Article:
Old English hearpe "harp, stringed musical instrument played with the fingers," from Proto-Germanic *harpon- (source also of Old Saxon harpa "instrument of torture;" Old Norse harpa, Dutch harp, Old High German harpfa, German Harfe "harp") of uncertain origin. Late Latin harpa, source of words in some Romanic languages (Italian arpa, Spanish arpa, French harpe), is a borrowing from Germanic. Meaning "harmonica" is from 1887, short for mouth-harp. The harp seal (1784) is so called for the harp-shaped markings on its back.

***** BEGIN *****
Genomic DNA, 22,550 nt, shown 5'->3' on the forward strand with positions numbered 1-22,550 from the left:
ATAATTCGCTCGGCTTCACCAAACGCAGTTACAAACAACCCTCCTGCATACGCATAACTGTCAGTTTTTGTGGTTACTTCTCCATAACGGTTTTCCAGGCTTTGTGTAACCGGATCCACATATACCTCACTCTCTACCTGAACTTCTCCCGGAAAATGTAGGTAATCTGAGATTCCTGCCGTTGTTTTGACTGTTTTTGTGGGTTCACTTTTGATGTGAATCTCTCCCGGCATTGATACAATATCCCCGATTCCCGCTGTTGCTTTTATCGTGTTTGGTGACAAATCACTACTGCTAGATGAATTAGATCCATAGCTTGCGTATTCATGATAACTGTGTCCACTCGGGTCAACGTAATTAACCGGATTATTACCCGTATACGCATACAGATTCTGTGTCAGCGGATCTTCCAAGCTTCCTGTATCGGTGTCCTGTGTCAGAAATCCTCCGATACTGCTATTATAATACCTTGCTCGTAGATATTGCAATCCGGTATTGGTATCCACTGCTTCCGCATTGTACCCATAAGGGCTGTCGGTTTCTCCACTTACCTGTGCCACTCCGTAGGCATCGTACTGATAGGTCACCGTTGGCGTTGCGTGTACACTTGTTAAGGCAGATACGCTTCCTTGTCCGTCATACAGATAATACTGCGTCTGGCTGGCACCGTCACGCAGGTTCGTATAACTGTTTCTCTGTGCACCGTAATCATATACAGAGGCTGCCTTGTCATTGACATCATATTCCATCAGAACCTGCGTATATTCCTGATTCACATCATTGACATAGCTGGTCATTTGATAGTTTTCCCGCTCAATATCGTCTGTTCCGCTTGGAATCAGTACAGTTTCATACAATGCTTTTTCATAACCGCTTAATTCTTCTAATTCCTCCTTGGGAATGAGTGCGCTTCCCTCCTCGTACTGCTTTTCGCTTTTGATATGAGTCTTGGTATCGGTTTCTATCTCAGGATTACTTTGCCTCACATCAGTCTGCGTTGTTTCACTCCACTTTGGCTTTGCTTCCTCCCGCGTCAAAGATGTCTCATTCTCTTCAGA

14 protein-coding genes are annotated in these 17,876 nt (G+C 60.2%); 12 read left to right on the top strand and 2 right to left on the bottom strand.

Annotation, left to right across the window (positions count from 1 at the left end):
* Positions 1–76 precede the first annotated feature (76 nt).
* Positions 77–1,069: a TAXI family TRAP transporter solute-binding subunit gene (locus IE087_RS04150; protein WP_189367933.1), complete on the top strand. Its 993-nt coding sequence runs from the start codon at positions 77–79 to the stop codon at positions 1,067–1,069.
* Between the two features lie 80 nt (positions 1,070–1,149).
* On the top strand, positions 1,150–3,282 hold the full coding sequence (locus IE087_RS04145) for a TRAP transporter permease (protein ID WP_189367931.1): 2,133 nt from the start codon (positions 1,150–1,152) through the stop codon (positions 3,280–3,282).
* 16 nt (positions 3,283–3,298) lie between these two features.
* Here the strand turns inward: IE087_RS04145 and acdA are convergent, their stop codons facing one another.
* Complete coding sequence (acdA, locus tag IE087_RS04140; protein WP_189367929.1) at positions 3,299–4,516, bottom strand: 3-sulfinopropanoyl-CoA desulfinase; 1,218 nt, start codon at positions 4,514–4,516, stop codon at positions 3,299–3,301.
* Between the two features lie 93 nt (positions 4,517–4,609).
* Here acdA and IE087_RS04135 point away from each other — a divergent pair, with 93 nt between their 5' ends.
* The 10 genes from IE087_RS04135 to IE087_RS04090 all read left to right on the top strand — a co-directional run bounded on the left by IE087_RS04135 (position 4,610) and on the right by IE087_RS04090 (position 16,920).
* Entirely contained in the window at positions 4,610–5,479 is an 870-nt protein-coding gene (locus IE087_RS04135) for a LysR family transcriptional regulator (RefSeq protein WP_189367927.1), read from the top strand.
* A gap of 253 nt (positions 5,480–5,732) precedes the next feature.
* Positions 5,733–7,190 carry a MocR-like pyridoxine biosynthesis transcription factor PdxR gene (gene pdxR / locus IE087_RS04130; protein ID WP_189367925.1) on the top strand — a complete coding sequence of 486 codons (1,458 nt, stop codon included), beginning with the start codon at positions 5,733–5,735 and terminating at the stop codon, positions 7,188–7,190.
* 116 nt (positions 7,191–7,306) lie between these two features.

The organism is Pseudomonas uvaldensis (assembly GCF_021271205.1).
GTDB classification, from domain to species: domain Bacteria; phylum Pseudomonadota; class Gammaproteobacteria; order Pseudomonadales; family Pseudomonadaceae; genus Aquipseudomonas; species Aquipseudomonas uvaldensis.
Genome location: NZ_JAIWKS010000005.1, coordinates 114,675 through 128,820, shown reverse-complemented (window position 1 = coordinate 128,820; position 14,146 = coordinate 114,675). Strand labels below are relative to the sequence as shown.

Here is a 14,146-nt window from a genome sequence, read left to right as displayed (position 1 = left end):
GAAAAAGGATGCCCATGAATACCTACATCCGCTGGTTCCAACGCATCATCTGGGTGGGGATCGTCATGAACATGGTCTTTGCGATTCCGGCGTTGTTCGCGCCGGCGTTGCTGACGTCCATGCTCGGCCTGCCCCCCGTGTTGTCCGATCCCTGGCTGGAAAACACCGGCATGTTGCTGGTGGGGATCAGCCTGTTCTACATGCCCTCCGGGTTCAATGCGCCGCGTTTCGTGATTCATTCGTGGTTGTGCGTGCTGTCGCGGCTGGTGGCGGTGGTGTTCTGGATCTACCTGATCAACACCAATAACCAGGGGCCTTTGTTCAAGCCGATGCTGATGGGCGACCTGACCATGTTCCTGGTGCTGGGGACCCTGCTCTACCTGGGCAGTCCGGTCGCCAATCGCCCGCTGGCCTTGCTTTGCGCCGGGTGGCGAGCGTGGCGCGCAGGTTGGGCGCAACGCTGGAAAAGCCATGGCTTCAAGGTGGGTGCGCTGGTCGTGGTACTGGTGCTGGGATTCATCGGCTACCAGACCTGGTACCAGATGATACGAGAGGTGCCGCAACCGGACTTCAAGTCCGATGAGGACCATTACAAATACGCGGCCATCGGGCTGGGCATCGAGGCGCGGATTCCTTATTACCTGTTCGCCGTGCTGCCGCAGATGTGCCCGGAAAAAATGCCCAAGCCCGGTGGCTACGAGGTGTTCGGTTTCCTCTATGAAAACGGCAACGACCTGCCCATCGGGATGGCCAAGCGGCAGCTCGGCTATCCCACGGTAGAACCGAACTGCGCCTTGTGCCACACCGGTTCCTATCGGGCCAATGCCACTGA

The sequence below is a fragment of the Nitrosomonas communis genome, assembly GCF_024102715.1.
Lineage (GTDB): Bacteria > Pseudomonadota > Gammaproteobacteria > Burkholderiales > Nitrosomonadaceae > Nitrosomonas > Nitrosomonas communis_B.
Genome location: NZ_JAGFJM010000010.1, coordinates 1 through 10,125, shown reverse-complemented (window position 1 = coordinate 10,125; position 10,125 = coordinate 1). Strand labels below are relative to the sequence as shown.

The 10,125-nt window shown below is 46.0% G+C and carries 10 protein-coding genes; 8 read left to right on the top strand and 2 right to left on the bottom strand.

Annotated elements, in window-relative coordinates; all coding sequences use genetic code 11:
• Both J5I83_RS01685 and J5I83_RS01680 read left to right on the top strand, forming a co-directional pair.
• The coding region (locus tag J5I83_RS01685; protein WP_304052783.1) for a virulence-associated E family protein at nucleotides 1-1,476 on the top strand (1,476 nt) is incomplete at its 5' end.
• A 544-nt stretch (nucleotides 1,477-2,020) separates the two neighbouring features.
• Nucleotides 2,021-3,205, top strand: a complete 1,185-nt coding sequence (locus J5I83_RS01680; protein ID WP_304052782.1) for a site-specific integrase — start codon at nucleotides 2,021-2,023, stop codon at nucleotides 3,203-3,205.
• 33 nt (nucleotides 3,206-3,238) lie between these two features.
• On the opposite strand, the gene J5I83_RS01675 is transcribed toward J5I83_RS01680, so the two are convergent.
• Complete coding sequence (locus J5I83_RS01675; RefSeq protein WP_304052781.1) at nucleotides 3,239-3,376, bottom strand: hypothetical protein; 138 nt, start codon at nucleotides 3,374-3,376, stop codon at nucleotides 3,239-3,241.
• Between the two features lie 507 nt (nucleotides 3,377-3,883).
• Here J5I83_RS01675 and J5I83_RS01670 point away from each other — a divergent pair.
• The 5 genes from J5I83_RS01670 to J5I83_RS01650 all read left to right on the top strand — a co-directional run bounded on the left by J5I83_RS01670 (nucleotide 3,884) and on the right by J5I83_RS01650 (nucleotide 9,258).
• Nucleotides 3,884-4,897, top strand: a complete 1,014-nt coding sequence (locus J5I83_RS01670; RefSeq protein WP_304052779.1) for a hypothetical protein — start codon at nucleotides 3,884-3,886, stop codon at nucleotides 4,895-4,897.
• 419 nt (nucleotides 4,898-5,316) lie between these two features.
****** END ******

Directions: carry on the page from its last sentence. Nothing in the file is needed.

Old English hearpian "to play on a harp;" see harp (n.). Cognate with Middle Dutch, Dutch harpen, Middle High German harpfen, German harfen. Figurative sense of "talk overmuch" (about something), "dwell exclusively on one subject" first recorded mid-15c. Related: Harped; harping.
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